In answer to your question, however; what can you do about it? Exactly what you are doing, actually. And I sincerely applaud you for it. If more people had the will and motivation to promote that which they believe in, backed up by research and fact-checking in addition to their personal experiences (such experience can, unfortunately, blind those who believe that experience always equals wisdom), and more people applied a rational and logical analysis of that which they see and hear both from other people and the media, society as a whole will change for the better. We may not see the fruition of those changes we start — I doubt if any of the women who began the women's rights movements in the early 1800's lived to see women's suffrage achieved 100 years later. It was the same with slavery, civil rights and every other noble social cause that was at first resisted by a complacent "majority".
I may not agree with everything you write, but I appreciate your honesty and encourage you to express yourself however you believe. I write this merely as a gesture of mutual respect, not as an attack.
The difficulty with agorism is the difficulty of finding trustworthy trading partners and starting an underground economy. The difficulty is getting started, and not that market anarchism is inherently flawed. It also is difficult, given that most people are brainwashed to be obedient slaves. The State spends a lot of resources tracking down and stopping people who want more freedom.
One example of a functioning underground economy is the market for "illegal immigrants". Right now, most underground economy jobs are low-wage. I can make a better salary in the State economy, so I stick there for now. As long as I work on-the-books, I'm going to reluctantly pay the tax; I'm not using any of the silly "tax protester" arguments.
It would be nice to see more (L)libertarian politicians and libertarian laws. Unfortunately, the trend is towards more State control. That accelerates the collapse.
One benefit of agorism is that it recognizes that a collapse may be coming. It's a way to prepare. Right now, I can't practice agorism for two reasons. First, I don't know any trustworthy trading partners. Second, my personal circumstances are restricted.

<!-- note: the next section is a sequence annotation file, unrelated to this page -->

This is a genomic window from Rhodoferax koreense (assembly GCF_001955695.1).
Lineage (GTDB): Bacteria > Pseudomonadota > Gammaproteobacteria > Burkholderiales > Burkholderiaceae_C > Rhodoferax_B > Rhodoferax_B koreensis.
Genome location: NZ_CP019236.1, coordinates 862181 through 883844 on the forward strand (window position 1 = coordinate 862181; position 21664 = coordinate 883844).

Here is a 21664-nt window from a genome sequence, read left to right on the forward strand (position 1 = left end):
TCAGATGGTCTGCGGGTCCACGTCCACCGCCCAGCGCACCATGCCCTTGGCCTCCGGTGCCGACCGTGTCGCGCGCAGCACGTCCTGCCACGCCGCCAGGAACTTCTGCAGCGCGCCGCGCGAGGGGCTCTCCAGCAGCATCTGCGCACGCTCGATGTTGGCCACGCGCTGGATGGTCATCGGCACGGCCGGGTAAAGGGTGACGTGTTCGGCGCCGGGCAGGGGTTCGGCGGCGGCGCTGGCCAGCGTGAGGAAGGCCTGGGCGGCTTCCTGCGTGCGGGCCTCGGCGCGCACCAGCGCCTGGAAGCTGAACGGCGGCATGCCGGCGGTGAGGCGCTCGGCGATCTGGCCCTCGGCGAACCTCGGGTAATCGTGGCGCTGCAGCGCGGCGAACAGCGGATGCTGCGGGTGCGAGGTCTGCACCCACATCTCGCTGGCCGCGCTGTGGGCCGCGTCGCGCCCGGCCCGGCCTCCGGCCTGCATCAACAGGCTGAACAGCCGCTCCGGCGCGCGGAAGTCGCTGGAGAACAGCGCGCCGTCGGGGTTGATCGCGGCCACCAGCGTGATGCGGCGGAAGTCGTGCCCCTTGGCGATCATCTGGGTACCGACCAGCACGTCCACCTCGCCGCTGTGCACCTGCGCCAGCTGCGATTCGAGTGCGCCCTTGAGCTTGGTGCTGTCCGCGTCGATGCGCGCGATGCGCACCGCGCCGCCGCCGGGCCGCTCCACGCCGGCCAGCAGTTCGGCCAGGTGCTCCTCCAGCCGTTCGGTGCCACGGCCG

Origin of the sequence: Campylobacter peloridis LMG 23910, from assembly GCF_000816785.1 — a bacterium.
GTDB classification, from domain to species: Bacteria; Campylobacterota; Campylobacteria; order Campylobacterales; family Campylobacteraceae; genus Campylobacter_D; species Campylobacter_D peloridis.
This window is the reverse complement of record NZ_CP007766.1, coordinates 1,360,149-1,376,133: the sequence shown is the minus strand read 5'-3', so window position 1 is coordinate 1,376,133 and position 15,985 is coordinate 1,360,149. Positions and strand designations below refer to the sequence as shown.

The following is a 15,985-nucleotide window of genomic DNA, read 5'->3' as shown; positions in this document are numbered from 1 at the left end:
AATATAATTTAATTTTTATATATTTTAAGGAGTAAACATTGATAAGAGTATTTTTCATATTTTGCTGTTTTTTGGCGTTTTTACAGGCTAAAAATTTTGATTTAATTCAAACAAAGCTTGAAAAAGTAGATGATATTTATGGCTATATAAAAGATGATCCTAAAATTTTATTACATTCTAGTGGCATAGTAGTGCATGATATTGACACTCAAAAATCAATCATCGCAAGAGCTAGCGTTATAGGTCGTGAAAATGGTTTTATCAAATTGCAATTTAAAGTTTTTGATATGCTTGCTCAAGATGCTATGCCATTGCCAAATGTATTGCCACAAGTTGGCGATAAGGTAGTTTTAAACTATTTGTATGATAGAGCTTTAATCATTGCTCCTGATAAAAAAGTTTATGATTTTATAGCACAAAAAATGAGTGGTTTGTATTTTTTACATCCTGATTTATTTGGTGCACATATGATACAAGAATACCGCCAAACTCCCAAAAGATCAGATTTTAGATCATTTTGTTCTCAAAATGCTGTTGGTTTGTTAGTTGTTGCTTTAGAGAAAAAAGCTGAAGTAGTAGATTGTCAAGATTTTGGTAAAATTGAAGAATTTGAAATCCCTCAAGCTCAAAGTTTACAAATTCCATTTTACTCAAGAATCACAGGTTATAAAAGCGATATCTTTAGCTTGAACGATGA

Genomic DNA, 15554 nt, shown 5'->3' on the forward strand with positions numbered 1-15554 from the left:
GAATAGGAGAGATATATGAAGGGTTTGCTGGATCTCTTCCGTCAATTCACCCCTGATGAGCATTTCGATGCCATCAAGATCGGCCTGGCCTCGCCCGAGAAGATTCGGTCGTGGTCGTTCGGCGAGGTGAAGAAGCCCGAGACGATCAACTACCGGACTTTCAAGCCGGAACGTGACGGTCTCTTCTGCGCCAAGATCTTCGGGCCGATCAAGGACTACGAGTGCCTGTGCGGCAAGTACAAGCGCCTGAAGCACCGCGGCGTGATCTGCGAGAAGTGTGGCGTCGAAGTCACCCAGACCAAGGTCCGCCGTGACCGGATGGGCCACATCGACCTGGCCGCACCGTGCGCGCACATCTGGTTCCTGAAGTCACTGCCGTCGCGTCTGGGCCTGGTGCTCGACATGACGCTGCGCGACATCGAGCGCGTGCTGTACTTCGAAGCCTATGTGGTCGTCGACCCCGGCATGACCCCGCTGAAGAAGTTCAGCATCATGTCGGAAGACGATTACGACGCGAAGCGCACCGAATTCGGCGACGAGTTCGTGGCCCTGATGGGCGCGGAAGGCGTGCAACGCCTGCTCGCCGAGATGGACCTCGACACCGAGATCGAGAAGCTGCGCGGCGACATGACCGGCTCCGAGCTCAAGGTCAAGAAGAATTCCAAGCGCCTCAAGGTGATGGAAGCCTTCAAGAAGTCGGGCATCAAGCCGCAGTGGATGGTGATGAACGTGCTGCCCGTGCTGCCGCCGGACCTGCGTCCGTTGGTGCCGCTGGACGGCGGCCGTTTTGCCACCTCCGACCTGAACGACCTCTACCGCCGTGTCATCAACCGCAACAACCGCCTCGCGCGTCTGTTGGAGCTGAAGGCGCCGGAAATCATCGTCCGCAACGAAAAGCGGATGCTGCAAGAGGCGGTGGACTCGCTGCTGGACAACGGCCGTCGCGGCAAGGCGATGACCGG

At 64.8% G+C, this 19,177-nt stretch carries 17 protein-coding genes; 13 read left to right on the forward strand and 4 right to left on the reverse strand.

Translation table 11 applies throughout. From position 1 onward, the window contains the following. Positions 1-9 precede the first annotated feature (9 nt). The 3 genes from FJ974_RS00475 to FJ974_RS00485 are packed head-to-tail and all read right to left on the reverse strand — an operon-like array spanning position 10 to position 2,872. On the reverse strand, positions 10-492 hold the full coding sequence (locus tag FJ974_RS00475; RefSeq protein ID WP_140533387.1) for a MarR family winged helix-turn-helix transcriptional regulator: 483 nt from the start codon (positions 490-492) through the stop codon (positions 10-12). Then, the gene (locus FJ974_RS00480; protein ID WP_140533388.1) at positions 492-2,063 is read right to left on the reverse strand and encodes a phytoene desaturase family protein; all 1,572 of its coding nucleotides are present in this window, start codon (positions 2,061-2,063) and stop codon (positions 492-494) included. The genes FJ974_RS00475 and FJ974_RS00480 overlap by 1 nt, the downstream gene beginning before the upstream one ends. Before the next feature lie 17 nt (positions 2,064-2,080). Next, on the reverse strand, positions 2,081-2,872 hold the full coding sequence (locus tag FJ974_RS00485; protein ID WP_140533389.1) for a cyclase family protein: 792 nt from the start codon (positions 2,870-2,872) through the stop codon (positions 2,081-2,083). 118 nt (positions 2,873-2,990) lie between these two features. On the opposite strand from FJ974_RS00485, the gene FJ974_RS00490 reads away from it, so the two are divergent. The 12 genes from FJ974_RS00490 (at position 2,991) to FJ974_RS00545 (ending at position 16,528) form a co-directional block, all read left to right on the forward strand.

Todd commented on Don't Bother Meeting Headhunters In Person.
I refer to them as Techno-Pimps
They will sell you to anyone that has the cash and turn you out onto the streets if you don't perform
R. Ruggles commented on The Latest uTorrent (3.2.3) Is A Buggy POS (DIsk Overloaded 100% Bug).
I am using the another torrent version. If your u torrent really not work in proper way than you can use my torrent tool, I used the french version tools. I think you can also try it.
Source: Download utorrent french
When I upgraded to uTorrent 3.3, that seemed to fix the problem. However, I don't know what other bugs they introduced.
Joseph de Lange commented on Google Play Demands Google+ Account For Reviewing Apps.
No G+ for me, but Google has so much excellent stuff. However they are getting as control freak-ish as Apple and that is hard to put up with. They also have a way of discontinuing services I like to use, and perhaps it is time to look at a telephone system other than Android.
Unfortunately, Maemo/Meego phones aren't available on Verizon. I've been seriously considering that.
That's one reason I'm reluctant to invest time in learning Android programming. A few years from now, there's going to be something better that blows Android away.
I also was disappointed that Google discontinued Google Reader.
Brodie commented on Bitcoin Bubble.
Right, every transaction is tracked. But they are not tied to anyone. They just say so many Bitcoins were transferred from one wallet to another, but to find out whose wallets those were takes a lot of work. And if one takes enough precautions, they can't find out.
The Bitcoins can be tied to identities later. For example, the police can arrest one Bitcoin user, and then start figuring out the identity of other users. If you own a Bitcoin that was formerly used to purchase "illegal" drugs, you might be accused of "facilitating money laundering".
Anonymous Coward commented on Where Did My Blogging Motivation Go?.
My motivation to write more software has vanished.
Well I planned to write more, but "life" got in the way.
We have more laws than ever in existence. I'm sure the UK has at least 11 volumes of tax code, yet large multinational companies avoid paying corporate tax via shuffling money around. Accountants shuffle between the Treasury and large accountancy firms. The same people write tax law with loopholes than end up working in the private sector.
The government chases little businesses over tax, yet lets the large fish off.
What did David Cameron's father do for his business? Moving money offshore! George Osborne's family use trusts to avoid tax. And there people run the UK government!
Laws don't make good men. Jesus realized this. Listen to him rebuke those in authority over their silly man-made laws that only tie up little people and actually stop them going good.